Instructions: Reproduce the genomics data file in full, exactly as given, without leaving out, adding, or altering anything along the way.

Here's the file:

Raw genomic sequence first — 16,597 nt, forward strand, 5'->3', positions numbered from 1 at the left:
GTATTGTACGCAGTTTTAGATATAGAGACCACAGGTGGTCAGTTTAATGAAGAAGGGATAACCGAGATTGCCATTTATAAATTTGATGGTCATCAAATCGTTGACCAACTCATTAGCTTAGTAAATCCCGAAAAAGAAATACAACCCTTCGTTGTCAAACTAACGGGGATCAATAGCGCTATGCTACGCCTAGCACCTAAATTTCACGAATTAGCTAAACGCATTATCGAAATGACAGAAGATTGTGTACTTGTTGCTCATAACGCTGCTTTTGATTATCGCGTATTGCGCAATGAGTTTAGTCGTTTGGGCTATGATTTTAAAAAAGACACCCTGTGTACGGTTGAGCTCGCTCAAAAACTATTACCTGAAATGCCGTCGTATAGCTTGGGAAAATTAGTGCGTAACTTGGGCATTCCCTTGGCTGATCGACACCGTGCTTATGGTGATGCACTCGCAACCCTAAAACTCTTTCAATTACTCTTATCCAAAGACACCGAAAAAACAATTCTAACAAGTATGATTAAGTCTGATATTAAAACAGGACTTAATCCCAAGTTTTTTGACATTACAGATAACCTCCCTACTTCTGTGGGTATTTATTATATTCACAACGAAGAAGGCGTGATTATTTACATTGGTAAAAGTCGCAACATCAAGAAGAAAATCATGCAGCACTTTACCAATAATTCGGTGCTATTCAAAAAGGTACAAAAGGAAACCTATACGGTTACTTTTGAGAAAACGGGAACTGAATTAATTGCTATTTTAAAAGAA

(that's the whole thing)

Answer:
Raw genomic sequence first — 16,597 nt, forward strand, 5'->3', positions numbered from 1 at the left:
GTATTGTACGCAGTTTTAGATATAGAGACCACAGGTGGTCAGTTTAATGAAGAAGGGATAACCGAGATTGCCATTTATAAATTTGATGGTCATCAAATCGTTGACCAACTCATTAGCTTAGTAAATCCCGAAAAAGAAATACAACCCTTCGTTGTCAAACTAACGGGGATCAATAGCGCTATGCTACGCCTAGCACCTAAATTTCACGAATTAGCTAAACGCATTATCGAAATGACAGAAGATTGTGTACTTGTTGCTCATAACGCTGCTTTTGATTATCGCGTATTGCGCAATGAGTTTAGTCGTTTGGGCTATGATTTTAAAAAAGACACCCTGTGTACGGTTGAGCTCGCTCAAAAACTATTACCTGAAATGCCGTCGTATAGCTTGGGAAAATTAGTGCGTAACTTGGGCATTCCCTTGGCTGATCGACACCGTGCTTATGGTGATGCACTCGCAACCCTAAAACTCTTTCAATTACTCTTATCCAAAGACACCGAAAAAACAATTCTAACAAGTATGATTAAGTCTGATATTAAAACAGGACTTAATCCCAAGTTTTTTGACATTACAGATAACCTCCCTACTTCTGTGGGTATTTATTATATTCACAACGAAGAAGGCGTGATTATTTACATTGGTAAAAGTCGCAACATCAAGAAGAAAATCATGCAGCACTTTACCAATAATTCGGTGCTATTCAAAAAGGTACAAAAGGAAACCTATACGGTTACTTTTGAGAAAACGGGAACTGAATTAATTGCTATTTTAAAAGAA